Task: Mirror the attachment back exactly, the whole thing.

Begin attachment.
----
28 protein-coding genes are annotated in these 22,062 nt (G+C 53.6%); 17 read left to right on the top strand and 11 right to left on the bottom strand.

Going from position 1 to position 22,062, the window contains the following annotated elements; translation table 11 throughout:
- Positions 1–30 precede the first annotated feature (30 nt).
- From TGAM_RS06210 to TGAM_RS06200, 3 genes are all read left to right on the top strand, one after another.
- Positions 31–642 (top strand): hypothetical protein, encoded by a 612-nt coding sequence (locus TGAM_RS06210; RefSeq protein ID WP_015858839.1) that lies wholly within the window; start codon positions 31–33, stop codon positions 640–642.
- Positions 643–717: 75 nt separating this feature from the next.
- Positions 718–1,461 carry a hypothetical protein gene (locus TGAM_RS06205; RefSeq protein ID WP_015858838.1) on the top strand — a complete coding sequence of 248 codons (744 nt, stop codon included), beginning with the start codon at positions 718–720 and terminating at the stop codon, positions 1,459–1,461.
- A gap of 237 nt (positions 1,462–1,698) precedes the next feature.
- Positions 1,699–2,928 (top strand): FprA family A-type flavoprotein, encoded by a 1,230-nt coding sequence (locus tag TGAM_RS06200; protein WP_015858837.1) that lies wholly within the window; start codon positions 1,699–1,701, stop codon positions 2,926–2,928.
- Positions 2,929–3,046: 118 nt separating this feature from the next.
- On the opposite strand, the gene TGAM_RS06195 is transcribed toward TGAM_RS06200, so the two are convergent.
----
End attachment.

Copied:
28 protein-coding genes are annotated in these 22,062 nt (G+C 53.6%); 17 read left to right on the top strand and 11 right to left on the bottom strand.

Going from position 1 to position 22,062, the window contains the following annotated elements; translation table 11 throughout:
- Positions 1–30 precede the first annotated feature (30 nt).
- From TGAM_RS06210 to TGAM_RS06200, 3 genes are all read left to right on the top strand, one after another.
- Positions 31–642 (top strand): hypothetical protein, encoded by a 612-nt coding sequence (locus TGAM_RS06210; RefSeq protein ID WP_015858839.1) that lies wholly within the window; start codon positions 31–33, stop codon positions 640–642.
- Positions 643–717: 75 nt separating this feature from the next.
- Positions 718–1,461 carry a hypothetical protein gene (locus TGAM_RS06205; RefSeq protein ID WP_015858838.1) on the top strand — a complete coding sequence of 248 codons (744 nt, stop codon included), beginning with the start codon at positions 718–720 and terminating at the stop codon, positions 1,459–1,461.
- A gap of 237 nt (positions 1,462–1,698) precedes the next feature.
- Positions 1,699–2,928 (top strand): FprA family A-type flavoprotein, encoded by a 1,230-nt coding sequence (locus tag TGAM_RS06200; protein WP_015858837.1) that lies wholly within the window; start codon positions 1,699–1,701, stop codon positions 2,926–2,928.
- Positions 2,929–3,046: 118 nt separating this feature from the next.
- On the opposite strand, the gene TGAM_RS06195 is transcribed toward TGAM_RS06200, so the two are convergent.